Day 319 “God’s Standard” 2 Corinthians 1 – 3
November 16, 2021, 9:06 AM

Day 319 “God’s Standard” 2 Corinthians 1 – 3

This letter of Paul has been sent a few years after the first one, and the church in Corinth has spread farther out into surrounding lands, which is why Paul also mentions Achaia—the church has grown!

But bigger churches can end up having bigger problems, right? A ‘successful’ church (it is hard for me even to refer to a church that way) ore even a bigger church draw in more people, more attention, and sometimes, more distractions. Paul himself has been subject to some kind of extreme suffering that he refers to, but does not dwell on in the course of this letter.

The spread of the Christian Church among the people has also given rise to fancy, well-presented speakers who teach about Jesus, but for their OWN purposes. Basically, there were televangelists even in the time of Paul! It’s not that these teachers had no faith, but they used their own charisma and gifts to benefit themselves, to teach more comfortable truths about the gospel of Jesus, and to line their own pockets with gold and silver.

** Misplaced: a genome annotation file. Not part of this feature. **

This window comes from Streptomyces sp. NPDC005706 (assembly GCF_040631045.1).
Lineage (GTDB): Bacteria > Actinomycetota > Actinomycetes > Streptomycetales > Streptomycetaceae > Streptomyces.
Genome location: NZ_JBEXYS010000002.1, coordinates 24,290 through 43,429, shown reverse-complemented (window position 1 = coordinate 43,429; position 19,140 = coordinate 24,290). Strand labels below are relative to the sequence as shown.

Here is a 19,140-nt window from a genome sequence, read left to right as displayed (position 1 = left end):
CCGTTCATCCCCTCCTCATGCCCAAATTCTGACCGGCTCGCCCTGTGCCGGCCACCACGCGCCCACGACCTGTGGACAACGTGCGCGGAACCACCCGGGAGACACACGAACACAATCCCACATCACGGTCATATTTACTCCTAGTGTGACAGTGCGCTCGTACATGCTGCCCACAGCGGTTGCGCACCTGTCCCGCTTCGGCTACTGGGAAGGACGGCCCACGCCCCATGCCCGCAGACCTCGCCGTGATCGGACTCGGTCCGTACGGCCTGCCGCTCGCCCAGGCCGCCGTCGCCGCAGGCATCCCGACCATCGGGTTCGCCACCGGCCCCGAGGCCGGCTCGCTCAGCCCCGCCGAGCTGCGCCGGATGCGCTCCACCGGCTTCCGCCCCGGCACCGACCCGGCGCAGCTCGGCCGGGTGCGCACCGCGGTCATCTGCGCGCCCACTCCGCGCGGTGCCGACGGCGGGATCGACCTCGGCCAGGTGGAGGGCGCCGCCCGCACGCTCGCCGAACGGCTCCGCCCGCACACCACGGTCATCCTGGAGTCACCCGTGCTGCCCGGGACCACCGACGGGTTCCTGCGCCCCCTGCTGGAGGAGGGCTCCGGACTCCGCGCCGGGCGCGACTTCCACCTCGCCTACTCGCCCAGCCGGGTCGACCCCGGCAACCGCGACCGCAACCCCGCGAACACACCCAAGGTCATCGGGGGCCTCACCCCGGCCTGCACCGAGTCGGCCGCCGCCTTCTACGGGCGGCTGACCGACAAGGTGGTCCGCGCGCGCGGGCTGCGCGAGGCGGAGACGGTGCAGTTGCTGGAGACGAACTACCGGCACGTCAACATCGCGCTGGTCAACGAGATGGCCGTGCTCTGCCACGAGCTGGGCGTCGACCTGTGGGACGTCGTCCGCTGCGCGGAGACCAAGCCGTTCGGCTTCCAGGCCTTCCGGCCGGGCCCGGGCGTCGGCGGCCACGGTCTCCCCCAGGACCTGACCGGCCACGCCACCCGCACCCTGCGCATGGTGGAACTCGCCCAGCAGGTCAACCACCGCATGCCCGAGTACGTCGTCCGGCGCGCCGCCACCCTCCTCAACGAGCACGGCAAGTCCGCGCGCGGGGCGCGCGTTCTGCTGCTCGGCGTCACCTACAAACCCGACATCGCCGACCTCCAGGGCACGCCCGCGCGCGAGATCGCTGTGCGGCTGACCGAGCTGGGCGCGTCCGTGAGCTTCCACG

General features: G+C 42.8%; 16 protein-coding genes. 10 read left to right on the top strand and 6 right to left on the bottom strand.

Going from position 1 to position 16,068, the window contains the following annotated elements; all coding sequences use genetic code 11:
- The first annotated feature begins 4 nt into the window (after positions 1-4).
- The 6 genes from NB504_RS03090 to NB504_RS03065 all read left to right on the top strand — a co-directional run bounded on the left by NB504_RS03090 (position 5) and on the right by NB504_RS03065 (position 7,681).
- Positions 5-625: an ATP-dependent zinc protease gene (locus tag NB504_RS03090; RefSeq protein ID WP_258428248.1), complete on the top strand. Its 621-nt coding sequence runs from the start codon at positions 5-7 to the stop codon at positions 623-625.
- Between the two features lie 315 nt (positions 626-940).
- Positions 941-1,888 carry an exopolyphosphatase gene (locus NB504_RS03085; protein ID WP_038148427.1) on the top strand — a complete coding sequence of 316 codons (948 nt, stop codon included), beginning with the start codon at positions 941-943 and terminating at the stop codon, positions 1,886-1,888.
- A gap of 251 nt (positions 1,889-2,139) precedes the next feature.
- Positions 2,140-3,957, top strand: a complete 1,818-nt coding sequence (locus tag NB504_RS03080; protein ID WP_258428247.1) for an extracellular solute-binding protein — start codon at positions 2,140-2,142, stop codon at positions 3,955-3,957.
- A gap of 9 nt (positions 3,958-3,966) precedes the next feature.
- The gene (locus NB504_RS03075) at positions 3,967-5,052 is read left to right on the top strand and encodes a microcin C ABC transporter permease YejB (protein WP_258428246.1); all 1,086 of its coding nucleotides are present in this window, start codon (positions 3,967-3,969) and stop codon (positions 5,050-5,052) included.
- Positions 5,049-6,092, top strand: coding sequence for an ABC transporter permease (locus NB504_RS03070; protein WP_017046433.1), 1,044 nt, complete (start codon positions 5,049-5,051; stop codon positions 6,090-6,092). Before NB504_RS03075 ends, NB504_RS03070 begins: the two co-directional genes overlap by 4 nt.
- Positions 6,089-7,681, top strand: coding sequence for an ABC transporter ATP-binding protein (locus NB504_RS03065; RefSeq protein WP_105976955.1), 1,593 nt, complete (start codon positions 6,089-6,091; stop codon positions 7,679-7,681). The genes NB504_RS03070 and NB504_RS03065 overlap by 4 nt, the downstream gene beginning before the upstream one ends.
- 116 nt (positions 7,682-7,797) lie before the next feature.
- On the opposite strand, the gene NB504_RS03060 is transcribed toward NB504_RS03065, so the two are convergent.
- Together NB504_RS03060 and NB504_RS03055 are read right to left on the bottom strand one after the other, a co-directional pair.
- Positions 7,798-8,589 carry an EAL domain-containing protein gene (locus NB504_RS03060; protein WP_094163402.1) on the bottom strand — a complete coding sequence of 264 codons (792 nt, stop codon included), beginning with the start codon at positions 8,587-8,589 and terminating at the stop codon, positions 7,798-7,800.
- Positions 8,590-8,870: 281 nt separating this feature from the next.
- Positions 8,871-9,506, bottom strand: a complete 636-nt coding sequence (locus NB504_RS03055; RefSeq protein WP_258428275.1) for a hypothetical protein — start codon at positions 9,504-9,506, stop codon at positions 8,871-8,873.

Paul does not seem to be particularly charismatic or flashy. In fact, he is a working-class man, and he is a divisive figure. Perhaps this is why he had not returned to Corinth as he had promised (see v. 1:23 – 2:1). He is clearly consoling them. Note the use of that word over and over in the very beginning of this letter: ten times in five verses.

But this section of Second Corinthians also contains one of my favorite images in Paul’s writing, so much a favorite that I structured an entire retreat for women around these verses several years ago.

“But thanks be to  God, who in Christ always leads us in triumphal procession, and through us spreads in every place the fragrance that comes from knowing him. For we are the aroma of Christ to God among those who are being saved and among those who are perishing; to one the fragrance from death to death, to the other a fragrance from life to life.” (2: 14 – 16).